People typically think of injectables as a treatment for wrinkles and fine lines, but there are many other reasons someone might get them. Dr. Weiser tells us that her most frequent requests used to come from women ages 40 and over. Now she’s seeing a dramatic increase in their use in patients from 20 to 40 years old, “primarily neuromodulators to reduce lines, but also dermal fillers to soften undereye hollows, lift cheekbones, and enhance lips.”
You may have heard the phrase off-label before, which Dr. Weiser defines as “using products for unapproved indications.” Injectables go through clinical trials for safety, but they’re not technically approved for their full range of popular uses. For instance, the brand Botox is the only neuromodulator approved for use in your forehead and around your eyes, but brands like Dysport and Xeomin are routinely used there too. Off-label uses for neuromodulators include injecting them into the masseter muscle at the back of your jaw (to lessen clenching and narrow your lower face), on neck bands (to relax them), and in the central jaw (to keep the corners of your mouth from pulling down).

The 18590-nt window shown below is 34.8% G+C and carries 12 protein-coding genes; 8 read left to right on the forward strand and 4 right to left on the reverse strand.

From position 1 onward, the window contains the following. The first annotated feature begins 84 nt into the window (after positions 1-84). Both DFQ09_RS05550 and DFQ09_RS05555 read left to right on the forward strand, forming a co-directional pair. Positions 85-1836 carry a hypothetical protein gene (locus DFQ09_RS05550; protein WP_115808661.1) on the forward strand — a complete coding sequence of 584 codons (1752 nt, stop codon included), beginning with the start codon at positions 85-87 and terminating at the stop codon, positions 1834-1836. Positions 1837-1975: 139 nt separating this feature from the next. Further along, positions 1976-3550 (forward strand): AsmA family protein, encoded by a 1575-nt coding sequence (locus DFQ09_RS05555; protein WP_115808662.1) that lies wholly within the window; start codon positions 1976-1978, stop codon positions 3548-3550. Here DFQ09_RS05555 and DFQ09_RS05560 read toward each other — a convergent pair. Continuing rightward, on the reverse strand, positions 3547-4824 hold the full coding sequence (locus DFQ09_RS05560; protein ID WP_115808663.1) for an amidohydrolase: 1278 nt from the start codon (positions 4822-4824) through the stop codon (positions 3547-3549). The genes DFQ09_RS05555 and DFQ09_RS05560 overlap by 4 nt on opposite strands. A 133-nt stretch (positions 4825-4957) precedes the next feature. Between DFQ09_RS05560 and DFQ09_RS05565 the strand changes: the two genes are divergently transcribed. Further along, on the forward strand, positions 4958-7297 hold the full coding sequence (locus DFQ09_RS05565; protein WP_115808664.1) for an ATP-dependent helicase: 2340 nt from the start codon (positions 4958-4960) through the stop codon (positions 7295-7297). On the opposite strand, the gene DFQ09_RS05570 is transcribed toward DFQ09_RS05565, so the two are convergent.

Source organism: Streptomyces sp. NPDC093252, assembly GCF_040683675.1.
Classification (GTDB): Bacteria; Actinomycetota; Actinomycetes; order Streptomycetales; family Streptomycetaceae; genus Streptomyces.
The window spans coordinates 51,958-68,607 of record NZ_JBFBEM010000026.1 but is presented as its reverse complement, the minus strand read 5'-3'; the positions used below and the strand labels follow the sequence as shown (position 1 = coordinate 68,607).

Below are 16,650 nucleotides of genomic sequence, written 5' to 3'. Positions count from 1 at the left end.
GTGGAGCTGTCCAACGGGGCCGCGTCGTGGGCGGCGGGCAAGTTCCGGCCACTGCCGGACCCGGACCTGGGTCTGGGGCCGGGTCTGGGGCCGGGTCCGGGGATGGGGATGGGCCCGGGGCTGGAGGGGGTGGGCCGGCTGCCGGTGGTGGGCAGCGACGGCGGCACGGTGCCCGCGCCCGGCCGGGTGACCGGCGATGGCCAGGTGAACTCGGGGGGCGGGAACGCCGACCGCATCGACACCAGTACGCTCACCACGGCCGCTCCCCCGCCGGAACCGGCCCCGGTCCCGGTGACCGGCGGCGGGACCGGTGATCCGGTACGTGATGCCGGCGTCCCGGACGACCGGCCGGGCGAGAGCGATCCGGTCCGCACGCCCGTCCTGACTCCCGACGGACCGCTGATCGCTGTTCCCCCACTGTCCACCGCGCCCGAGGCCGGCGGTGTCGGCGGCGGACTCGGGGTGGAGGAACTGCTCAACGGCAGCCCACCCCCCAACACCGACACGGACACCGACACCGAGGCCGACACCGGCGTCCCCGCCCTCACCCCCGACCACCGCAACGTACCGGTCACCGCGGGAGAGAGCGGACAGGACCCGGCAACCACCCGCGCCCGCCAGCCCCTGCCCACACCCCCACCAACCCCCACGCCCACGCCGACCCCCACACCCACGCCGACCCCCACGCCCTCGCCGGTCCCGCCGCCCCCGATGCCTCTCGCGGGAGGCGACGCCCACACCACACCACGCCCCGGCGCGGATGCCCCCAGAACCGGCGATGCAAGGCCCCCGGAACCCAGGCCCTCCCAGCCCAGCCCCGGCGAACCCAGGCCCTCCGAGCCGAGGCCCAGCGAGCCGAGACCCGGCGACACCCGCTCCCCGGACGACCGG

Filler has even more uses. Dr. Weiser sees the most requests for use around the midface (to define and raise cheekbones), along the nasolabial folds (to soften frown lines), and in lips (to plump them or just to smooth the surface). “Many off-label uses include the hollow under the eyes, the temples, the jawline, and liquid rhinoplasty to finesse the appearance of the nose,” she adds.
In comparison, Kybella is pretty straightforward. It’s approved on-label for melting excess fat under your chin, but derms may also use it off-label in other “small stubborn pockets of fat.”
Pain is usually “minimal.”